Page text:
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    I saw the prologue in A Serious Man as an encapsulation of the whole movie. Good luck can be misfortune, you can try to reason out the logic of what happened and understand it - perhaps with recourse to religious beliefs - but you have no idea if that's right or not. Life is a confusing Jewish fable.

    The end, well; that continuing escalation of inexplicable events that is the human condition trudges on. All told, though, one of the best damn movies I saw last year.

    So is everybody, more or less (I think Daniel Bruehl and Christoph Waltz's characters were the best developed in the film, but that may be due to the actors).

    Because! They're killing Nazis. The Nazis are killing Jews. It's a hat game. Nazis are evil, it's okay to apply the Nazi's punishment to themselves, and it's okay because precisely they were doing that to Jews. And, again, unlike any other Hollywood film on the subject, at least Inglorious recognizes the unpleasantness of that logic. Indiana Jones just coasts over this stuff with a John Williams soundtrack.

    The film also takes the interesting stance of revelling in the violence without overly valorizing the Basterds also - they're stereotypical Americans, all thick accents, incomprehension of European languages, and not so much as a wet eye is expected whenever any of them die in the final cacophony of the movie. Shosanna is similar - she's tightly restrained, cool as hell, but never milked for sympathy. The emotional tone is just so, slick, detached, impersonal, stylish, which allows it to be a gleeful yet conscious revenge fantasy.

    Any emotional epiphany of any kind would ruin the film, as it is a cartoon - look also at the British, who are all basically movie war stereotypes and upper crust accents, as divorced from reality as one can be.
     
  9. Out Of My Vulcan Mind

    Out Of My Vulcan Mind Vice Admiral Admiral

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    You're looking for Ed Zwick moments in a Tarantino film, JA, and it wouldn't work at all.
     
  10. chrisspringob

    chrisspringob Commodore Commodore

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    The Road
    Downfall
    500 Days of Summer

    All were good, though The Road is really really depressing.
     
  11. JacksonArcher

    JacksonArcher Vice Admiral Admiral

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    An adept comparison since he directed Defiance, another Nazi-themed film. I rather enjoyed it, even though Inglourious Basterds exhibited better craftsmanship. Despite my numerous problems with that movie, it has some of the best sequences featured in a movie of last year, including the prologue with Hans Landa questioning the dairy farmer, which was Hitchcockian in its slow, progressive build of suspense.
     
  12. CaptainCanada

    CaptainCanada Admiral Admiral

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    But the film's not really about the Basterds; for most of the movie, in fact, they're not in it.
     
  13. JacksonArcher

    JacksonArcher Vice Admiral Admiral

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    Yes, another point which I touch upon. For a movie about Nazi killing there's sparsely any Nazi killing. So even on that level it fails.
     
  14. Kegg

    Kegg Rear Admiral Rear Admiral

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    It's more about people talking about killing than it is about killing.

    This is Tarantino, after all.
     
  15. JacksonArcher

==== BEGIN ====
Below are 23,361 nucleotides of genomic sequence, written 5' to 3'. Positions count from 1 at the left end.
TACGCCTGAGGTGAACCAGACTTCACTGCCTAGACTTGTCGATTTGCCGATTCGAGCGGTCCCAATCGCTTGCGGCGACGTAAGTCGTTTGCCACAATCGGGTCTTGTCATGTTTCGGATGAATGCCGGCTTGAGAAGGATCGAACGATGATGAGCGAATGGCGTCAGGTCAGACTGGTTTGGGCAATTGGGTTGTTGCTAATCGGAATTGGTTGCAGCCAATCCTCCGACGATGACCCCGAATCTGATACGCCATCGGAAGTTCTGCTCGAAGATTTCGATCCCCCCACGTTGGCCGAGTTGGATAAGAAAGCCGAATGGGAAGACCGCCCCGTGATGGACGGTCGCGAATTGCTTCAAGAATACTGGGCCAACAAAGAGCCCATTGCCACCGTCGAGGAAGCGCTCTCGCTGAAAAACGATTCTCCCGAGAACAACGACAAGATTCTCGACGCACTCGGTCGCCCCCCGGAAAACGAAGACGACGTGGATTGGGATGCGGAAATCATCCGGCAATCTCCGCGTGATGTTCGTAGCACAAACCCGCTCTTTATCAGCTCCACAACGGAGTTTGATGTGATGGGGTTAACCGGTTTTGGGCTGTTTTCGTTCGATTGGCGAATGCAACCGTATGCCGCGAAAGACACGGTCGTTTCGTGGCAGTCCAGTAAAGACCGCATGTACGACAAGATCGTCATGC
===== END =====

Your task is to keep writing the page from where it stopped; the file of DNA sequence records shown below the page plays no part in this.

JacksonArcher Vice Admiral Admiral

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    Another reason why I don't like Tarantino. Film is a visual medium. That's why there's the adage "Show, don't tell".
     
  16. Out Of My Vulcan Mind

    Out Of My Vulcan Mind Vice Admiral Admiral

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    If the Nazi killing was more frequent then the scenes of Nazi killing wouldn't pack as much punch as they do. And Tarantino is one of the most gifted directors around in terms of mise en scène. His visuals are impeccable. And when you add his flair for dialogue into the mix it's a potent combination.
     
  17. Kegg

    Kegg Rear Admiral Rear Admiral

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    Indeed. There doesn't feel like there is a single wasted moment in the film.

    We don't need to dwell on the Basterds any more than the film does, and the scenes we do get are plenty amusing. The film isn't just about Nazi killing and the Basterds, they're merely one part of a rather elaborately woven plot.

    I do think the advertising for the movie was a little deceptive in that regard. I went in expecting a kind of Seven Jewish American Samurai slay Nazis sort of movie; but I did love what I got.
     
  18. CaptainCanada

    CaptainCanada Admiral Admiral

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    That's not really the story he's telling, hence, why he doesn't centre on it. The trailers certainly present the film that way (probably because it's the most marketable angle and the only plotline that has characters talking without subtitles).
    Some parts of Part 4 I thought were a bit flabby; I'd have cut most of the scene with the British officers talking about the operation. I've gone back and forth on the bar scene between whether it's overlong or pretty much perfect; I lean toward the latter.
     
  19. Kegg

    Kegg Rear Admiral Rear Admiral

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    Eh, I liked that bit because of all the silly British-ness of it, and, obviously, as a fake-out (it's implying that these guys and any of this will have relevance later), but yes, not the best scene in the film.

    I think it's overlongingly perfect.
     
  20. JacksonArcher

    JacksonArcher Vice Admiral Admiral

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    I like Pulp Fiction and to a degree Kill Bill. I wanted to like Inglourious Basterds. I even like black comedy. I guess I'm just defunct.